Wednesday, March 25, 2009

Say it with me: A-GEN-DA!

It seems that either someone at the Globe & Mail has an axe to grind with retired General Rick Hillier, or the G&M is letting itself be manipulated by someone with an axe to grind.

How else to explain this?

Taxpayers shelled out nearly $270,000 for a pomp-and-circumstance-charged farewell to Canada's top soldier last July, including $6,600 so that departing chief of the defence staff Rick Hillier could ride off into retirement aboard a tank.

Documents obtained under access-to-information legislation show that the military was determined to send off the charismatic retiring general in style after a three-year stint in which he re-energized the Canadian Forces and emerged as the highest-profile Canadian military leader in more than a quarter century.

Those are the first two paragraphs. Hillier's response is buried at the very end of the piece:

“This truly was not a retirement ceremony, because if it had been, I would not have attended,” he said in an e-mail.

Mr. Hillier said he considered the televised event a major recruiting tool for the Forces. It was “the connection-to-Canadians event of the year, with the hook being the change of command [ceremony]: two hours of network live coverage ... paratroopers, fighting vehicles and Snowbirds – this was our recruiters' dream.”

He also said it was essential to bring families, injured soldiers and decorated veterans to the event. “Each was there to re-affirm that commitment to support families in their toughest days, [to support] wounded soldiers and [to] recognize valour.” [Babbler's addition: a third of the total expense was bringing the families to the event]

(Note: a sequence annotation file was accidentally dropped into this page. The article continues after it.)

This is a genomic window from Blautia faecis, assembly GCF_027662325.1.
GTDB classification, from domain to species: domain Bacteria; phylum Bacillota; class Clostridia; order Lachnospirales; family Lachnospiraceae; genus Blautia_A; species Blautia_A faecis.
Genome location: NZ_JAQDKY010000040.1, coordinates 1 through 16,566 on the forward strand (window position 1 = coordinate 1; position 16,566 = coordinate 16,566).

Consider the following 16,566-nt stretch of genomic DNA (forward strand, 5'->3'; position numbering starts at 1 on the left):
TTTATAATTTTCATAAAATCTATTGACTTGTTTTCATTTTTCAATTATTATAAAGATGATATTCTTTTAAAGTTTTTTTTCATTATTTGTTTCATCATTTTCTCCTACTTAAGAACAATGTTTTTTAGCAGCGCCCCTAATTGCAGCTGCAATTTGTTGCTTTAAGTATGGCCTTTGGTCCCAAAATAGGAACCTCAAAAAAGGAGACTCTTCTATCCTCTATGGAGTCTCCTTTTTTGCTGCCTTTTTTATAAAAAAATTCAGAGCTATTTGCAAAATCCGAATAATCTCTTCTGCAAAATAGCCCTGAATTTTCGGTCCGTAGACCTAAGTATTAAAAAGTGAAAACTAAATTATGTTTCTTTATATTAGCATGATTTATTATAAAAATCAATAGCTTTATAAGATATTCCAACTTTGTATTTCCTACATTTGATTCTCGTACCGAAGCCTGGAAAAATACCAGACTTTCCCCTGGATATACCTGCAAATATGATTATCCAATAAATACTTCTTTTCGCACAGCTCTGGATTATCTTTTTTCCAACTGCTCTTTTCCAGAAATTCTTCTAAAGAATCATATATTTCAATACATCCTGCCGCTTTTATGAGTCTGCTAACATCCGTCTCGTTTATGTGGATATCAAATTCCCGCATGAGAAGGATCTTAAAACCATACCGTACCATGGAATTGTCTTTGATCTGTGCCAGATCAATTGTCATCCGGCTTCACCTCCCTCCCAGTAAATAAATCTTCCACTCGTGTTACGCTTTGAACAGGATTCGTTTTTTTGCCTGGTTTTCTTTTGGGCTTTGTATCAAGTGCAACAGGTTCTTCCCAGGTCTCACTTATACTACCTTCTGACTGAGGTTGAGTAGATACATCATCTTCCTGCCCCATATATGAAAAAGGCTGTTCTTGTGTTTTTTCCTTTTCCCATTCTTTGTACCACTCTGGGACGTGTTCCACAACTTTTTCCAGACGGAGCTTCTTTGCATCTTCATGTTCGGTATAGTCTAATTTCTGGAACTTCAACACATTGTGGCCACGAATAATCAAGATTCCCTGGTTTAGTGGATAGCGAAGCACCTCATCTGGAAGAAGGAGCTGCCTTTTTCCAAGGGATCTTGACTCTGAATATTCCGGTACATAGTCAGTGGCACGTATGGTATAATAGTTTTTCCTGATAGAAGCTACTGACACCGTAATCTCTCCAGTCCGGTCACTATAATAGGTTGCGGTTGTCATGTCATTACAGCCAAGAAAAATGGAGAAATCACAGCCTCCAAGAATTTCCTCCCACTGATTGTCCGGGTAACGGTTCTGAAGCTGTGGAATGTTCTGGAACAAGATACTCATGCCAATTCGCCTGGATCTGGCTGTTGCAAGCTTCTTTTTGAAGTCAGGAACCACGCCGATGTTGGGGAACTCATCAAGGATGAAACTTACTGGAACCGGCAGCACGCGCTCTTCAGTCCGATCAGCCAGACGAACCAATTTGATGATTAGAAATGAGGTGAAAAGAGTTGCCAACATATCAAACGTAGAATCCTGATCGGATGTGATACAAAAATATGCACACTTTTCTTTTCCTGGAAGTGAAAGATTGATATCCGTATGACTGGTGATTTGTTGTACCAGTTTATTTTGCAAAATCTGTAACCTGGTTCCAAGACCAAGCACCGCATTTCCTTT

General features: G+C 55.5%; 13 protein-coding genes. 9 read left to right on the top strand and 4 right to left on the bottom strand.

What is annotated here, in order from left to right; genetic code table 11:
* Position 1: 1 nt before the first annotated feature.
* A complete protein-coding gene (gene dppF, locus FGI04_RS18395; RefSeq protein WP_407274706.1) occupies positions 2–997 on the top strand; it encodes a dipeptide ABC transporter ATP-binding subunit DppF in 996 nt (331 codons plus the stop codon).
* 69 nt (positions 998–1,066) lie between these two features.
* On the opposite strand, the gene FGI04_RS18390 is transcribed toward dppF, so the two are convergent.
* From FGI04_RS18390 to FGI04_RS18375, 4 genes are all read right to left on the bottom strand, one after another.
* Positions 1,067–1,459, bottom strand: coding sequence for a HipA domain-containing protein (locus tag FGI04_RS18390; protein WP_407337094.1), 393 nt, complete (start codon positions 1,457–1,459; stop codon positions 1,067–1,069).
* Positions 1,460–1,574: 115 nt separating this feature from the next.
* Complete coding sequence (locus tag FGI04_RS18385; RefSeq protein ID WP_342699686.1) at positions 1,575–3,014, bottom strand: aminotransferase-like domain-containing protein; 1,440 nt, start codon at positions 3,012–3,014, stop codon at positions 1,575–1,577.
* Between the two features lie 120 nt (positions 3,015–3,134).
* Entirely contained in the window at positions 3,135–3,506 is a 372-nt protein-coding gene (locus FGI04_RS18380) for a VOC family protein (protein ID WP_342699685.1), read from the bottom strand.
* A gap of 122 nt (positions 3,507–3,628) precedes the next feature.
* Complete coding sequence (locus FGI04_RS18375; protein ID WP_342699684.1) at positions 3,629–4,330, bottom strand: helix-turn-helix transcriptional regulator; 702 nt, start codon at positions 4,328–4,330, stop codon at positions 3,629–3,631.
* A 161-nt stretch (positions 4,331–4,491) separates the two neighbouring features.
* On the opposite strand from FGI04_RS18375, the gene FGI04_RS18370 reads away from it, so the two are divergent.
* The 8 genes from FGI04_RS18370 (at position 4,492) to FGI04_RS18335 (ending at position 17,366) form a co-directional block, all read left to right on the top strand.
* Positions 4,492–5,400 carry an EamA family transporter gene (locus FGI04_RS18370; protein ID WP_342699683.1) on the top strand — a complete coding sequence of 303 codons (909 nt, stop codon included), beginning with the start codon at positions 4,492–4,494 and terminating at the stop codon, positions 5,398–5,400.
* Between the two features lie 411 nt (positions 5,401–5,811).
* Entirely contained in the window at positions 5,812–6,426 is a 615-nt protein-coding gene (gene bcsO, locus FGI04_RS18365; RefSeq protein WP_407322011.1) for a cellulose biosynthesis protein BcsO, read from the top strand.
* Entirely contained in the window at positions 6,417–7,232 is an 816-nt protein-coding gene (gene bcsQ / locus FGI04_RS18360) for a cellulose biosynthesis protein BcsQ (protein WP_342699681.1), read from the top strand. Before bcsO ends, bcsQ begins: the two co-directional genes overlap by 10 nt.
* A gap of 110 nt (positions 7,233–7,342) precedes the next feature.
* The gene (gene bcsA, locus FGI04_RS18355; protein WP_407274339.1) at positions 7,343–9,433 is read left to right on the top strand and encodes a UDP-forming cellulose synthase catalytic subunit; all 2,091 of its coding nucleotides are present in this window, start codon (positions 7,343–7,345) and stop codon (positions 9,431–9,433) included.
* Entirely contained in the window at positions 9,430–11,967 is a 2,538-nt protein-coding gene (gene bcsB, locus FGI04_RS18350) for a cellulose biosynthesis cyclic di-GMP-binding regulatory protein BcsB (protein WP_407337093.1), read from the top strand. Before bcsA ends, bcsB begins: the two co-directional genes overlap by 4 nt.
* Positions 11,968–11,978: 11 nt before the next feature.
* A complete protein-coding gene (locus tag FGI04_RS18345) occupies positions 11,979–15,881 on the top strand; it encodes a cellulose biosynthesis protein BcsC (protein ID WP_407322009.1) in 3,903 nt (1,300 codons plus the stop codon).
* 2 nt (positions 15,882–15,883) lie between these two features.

As a correspondent in the news media business said to me privately:

Makes you wonder ... the byline belongs to a very junior reporter there. Which almost always means it's what we call "an agenda story", ie: one dictated by the editor ... the story's a pretty cheap shot.


But regardless of the frantic spinning being done in the article, the facts remain: the ceremony cost $268,718 of taxpayer money. Was that money well spent?

Let's disregard the fact that pomp serves an important purpose in the military: it reinforces in the minds of those dedicated to it that their service is honoured - not just paid for. Dress uniforms, parades of all sorts, mess dinners, regimental colours - these trappings have value beyond their pecuniary cost. Like the scraps of tin and ribbon that we pin to a soldier's chest, these symbols are essential because they resonate with military personnel, because our men and women in uniform are sure not putting their lives on the line purely for the money.

No, let's simply look at it from a dollars and cents ad buy, as the general said it was.

(What, you don't think putting on a show that attracts the TV cameras isn't a deliberate attempt to advertise? Believe me, every communications professional in Ottawa understands the concept of "earned media." Not for the military, mind you, but I've been involved in brainstorming sessions on how to generate earned media. It's a very real and serious aspect of professional marketing.)

The cost to put an ad on CTV during the Superbowl last year was over $110,000 for a 30-second commercial. Now unless I'm completely misinformed, that's the most pricey spot in the entire annual calendar. I've heard prices for a national commercial on an overnight time-slot - not primetime - are somewhere north of $1,500 for 30 seconds. On that basis alone, two hours of coverage are worth a good $360,000.

This was money well spent, folks. Any way you look at it.


Blogger Mark, Ottawa said...

My thoughts exactly. A comment thread at "".

The Globe (i.e. Editor-in-Chief Eddie Greenspon) has had it in for the former CDS for some time: see here (more via links), here and here.


4:59 p.m., March 25, 2009  

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